Subaru Crosstrek


If you’re looking for the extra head room, raised vantage point and enlarged boot of a more typical mid-sized SUV, or the sleek digital technology or premium cabin quality of so many European-market rivals for that matter, you’re barking up the wrong tree with the Subaru Crosstrek.

While its ride height grants at least some boosted visibility, this car doesn’t feel properly SUV-like from behind the wheel – but it is fairly easy to slide into. It offers plenty of leg room for both front seat travellers and back, but no extra head room than any other family hatchback might and only a little over 300 litres of boot space below the tonneau cover (so you can forget about your old Legacy’s dog box).

Subaru has aimed to mimic the material look and feel of higher-end hiking and activity ‘apparel’ with the car’s grey-on-black interior and seat upholstery, although it’s a slightly half-hearted attempt. Mock carbonfibre appears here and there in any case – and there’s lots of physical switchgear dotted slightly haphazardly around the cabin, not all of it looking or feeling very inviting.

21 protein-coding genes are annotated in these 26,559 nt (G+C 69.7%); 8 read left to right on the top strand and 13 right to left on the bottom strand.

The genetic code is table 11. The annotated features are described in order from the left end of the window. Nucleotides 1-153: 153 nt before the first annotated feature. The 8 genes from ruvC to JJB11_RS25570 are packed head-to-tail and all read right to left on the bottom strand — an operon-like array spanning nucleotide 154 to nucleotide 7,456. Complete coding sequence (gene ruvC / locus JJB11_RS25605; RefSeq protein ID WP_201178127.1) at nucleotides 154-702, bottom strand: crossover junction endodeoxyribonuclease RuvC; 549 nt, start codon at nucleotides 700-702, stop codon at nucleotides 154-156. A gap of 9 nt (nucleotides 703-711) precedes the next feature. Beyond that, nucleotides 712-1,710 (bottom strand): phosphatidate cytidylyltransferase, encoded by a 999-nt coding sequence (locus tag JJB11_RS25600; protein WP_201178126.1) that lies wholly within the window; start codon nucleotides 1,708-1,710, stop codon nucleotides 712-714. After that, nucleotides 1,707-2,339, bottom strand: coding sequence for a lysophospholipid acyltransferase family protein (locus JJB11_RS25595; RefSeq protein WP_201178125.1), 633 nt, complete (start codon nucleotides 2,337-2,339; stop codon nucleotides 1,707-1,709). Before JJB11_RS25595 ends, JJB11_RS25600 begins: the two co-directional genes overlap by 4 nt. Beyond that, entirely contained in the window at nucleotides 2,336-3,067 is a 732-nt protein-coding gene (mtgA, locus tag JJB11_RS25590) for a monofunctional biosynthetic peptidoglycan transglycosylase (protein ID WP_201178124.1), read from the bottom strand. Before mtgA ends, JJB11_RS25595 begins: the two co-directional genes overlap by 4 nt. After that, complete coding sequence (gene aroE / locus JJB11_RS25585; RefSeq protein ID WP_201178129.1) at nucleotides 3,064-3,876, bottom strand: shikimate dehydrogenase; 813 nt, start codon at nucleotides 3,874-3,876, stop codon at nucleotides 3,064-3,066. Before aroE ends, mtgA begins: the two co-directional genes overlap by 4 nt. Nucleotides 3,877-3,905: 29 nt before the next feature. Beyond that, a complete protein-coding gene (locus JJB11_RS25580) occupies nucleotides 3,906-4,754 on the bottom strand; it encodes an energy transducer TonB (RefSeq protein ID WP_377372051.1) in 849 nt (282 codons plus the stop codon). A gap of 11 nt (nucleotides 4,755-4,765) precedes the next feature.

This is very much a functional cabin, not an aesthetic statement, and that’s fine, given it’s fairly easy to interact with. But even so, where it looks and feels hard and cheaply finished (around the centre console storage cubbies and lower door consoles especially, and on the dash top), it’s clearly quite plain and unappealing.

Seat comfort in the car is good, though, Subaru having taken the time to redesign the front chairs, which are widely adjustable and supportive. And the new 11.6in infotainment system is fairly navigable and well featured, with wireless phone mirroring as standard, and offers fairly easy access to driver assistance functions.



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